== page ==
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Collections Robert Mangold

Collections Robert Mangold

Name
Robert Mangold
Nationality
American
Life Dates
1937–
Gender
Male
Holdings (5)
1 painting, 2 edition prints/proofs, 2 books

Wikipedia About Robert Mangold

essay Robert Mangold, Walker Art Center Collections, 2005

“X marks the spot.” This could be a label for Robert Mangold’s Pink X within X (1980), a painting whose indexical function registers a striking presence on the wall. One may even be moved to see it as a kind of St. Andrew’s Cross, only puzzlingly incomplete. But what kind of painting is it? This is the question Mangold shared with other New York–based artists of his generation. For Donald Judd and Sol LeWitt, Minimalism was a way out of painting, with which they had both aligned themselves early on in their careers. Frank Stella’s shaped canvases and Ellsworth Kelly’s multipaneled monochromes incorporated sculpture into painting while severing the allusive relations between the picture and the world. The works of all these artists may be seen as efforts to destabilize what one might call strictures of flatness that had become a kind of rhetorical tyranny of opticality in painting.

While he has never disavowed painting per se, Mangold has always been more interested in the shape of the canvas than the act of painting on it. He acknowledged: “Shape is the first element in my work; I would not say that it is the most important, but everything starts there.”1 In 1980, he began making X and + paintings. These shapes represent perhaps Mangold’s greatest departure from the conventional geometry of painting. As radical as the form in Pink X within X is, the work also unfolds a subtler drama of fixed modules and variations. No complex calculus is needed to analyze the lopsided construction, but it does require some time for a viewer to realize that the pencil-drawn X is a perfect equilateral cross. Though the four rectangular panels are identical, the resulting construction does not constitute another perfect cross, and it is because of this discrepancy between the two overlapping Xs that a kind of optical trick, even pulsation, occurs. Both complementing and obfuscating this construction of proportion, equivalence, and disparity is the color. Whereas the monochromatic fleshy pink undoubtedly gives this painting a sensual quality, color, in Mangold’s words, is “kept somewhat subdued to prevent it from dominating the piece since I want the work to be a total unity of color-line-shape.”2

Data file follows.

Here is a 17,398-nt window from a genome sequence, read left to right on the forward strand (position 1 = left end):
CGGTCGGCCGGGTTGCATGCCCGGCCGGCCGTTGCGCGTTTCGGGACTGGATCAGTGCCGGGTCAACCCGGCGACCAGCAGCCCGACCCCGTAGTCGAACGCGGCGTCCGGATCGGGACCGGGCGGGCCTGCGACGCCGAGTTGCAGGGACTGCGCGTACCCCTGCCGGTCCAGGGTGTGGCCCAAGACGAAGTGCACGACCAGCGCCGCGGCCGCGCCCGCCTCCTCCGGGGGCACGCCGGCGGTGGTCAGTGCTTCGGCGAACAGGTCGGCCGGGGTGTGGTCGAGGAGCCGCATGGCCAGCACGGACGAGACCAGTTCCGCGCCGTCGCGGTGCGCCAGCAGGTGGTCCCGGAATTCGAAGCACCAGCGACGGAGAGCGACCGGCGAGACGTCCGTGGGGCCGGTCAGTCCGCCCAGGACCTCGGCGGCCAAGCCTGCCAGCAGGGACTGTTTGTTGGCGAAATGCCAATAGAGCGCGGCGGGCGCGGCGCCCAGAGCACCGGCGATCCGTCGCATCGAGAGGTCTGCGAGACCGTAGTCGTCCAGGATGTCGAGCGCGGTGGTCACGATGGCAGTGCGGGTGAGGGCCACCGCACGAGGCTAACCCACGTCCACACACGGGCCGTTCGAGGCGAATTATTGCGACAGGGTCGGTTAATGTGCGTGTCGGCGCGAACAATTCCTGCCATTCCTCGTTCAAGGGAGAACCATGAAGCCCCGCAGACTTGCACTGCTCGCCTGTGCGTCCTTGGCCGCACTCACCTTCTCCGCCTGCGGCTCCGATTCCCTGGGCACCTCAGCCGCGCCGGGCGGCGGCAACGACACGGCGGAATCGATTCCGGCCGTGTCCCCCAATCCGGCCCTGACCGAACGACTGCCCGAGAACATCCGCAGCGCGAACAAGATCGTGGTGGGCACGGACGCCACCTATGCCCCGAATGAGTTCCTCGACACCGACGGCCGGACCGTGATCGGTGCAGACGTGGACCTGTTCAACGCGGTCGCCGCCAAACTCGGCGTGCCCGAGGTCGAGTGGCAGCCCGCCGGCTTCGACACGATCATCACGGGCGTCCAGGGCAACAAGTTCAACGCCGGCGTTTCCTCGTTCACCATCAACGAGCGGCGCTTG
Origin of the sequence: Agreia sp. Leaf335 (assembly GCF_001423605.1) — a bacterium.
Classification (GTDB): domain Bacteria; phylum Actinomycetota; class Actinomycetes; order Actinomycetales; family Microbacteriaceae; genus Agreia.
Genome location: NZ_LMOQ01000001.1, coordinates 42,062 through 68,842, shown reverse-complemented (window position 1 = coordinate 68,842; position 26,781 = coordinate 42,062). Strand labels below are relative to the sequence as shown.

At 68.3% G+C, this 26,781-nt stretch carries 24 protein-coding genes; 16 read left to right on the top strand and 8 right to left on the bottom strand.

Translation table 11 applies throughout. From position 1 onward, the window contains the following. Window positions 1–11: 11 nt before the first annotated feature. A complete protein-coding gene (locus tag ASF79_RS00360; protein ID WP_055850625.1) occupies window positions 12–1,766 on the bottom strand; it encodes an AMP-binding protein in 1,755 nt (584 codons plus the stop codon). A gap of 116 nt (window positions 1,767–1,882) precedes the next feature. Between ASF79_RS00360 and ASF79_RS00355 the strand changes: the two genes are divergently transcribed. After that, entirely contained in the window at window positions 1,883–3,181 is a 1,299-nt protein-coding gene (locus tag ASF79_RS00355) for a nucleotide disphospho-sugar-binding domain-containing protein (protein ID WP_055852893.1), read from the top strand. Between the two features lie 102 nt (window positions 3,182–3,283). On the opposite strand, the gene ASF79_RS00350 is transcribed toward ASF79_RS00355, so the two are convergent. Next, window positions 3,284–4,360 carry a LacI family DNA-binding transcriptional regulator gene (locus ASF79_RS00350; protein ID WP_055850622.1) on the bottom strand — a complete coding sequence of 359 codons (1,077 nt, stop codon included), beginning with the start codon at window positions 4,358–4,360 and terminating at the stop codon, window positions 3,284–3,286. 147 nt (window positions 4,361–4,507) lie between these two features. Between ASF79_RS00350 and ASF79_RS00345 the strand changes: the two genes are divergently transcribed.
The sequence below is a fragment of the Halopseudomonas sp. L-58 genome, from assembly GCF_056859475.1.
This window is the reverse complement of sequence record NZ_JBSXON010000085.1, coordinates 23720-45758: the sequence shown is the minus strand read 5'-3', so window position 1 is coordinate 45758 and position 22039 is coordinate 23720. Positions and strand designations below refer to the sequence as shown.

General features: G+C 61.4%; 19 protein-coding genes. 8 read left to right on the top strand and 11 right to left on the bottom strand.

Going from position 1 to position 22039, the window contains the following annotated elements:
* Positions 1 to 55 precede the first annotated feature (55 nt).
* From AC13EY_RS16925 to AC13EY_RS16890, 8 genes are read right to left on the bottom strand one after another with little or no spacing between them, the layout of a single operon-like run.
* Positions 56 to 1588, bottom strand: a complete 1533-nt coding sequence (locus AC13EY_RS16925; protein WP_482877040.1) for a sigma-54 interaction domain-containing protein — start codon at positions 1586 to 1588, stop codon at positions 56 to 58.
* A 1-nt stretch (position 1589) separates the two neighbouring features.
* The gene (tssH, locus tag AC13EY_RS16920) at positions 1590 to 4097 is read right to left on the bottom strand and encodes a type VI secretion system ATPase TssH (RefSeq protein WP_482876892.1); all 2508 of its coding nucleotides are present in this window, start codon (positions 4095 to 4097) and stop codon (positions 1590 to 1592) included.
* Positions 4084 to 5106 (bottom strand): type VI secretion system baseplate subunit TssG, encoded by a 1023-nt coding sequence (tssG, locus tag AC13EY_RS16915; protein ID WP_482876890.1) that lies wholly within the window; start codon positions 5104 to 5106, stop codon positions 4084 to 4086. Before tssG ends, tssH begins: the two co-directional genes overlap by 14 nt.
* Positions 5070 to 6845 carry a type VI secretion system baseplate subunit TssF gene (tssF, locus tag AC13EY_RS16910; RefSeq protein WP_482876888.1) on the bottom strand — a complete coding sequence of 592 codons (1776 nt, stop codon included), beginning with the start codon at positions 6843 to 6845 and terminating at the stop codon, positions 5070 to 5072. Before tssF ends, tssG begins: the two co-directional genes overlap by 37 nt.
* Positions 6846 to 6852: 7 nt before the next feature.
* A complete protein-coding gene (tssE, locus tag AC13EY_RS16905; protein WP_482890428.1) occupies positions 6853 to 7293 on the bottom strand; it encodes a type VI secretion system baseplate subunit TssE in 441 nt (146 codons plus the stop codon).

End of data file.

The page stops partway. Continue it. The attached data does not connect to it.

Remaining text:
1. Robert Mangold, “Interview with Sylvia Plimack Mangold,” in Richard Shiff et al., Robert Mangold (London: Phaidon Press, 2000), 62.

  2. Rosalind Krauss, “Robert Mangold: An Interview,” Artforum 12, no. 6 (March 1974): 37.

Chong, Doryun. “Robert Mangold.” In Bits & Pieces Put Together to Present a Semblance of a Whole: Walker Art Center Collections, edited by Joan Rothfuss and Elizabeth Carpenter. Minneapolis, MN: Walker Art Center, 2005.

© 2005 Walker Art Center

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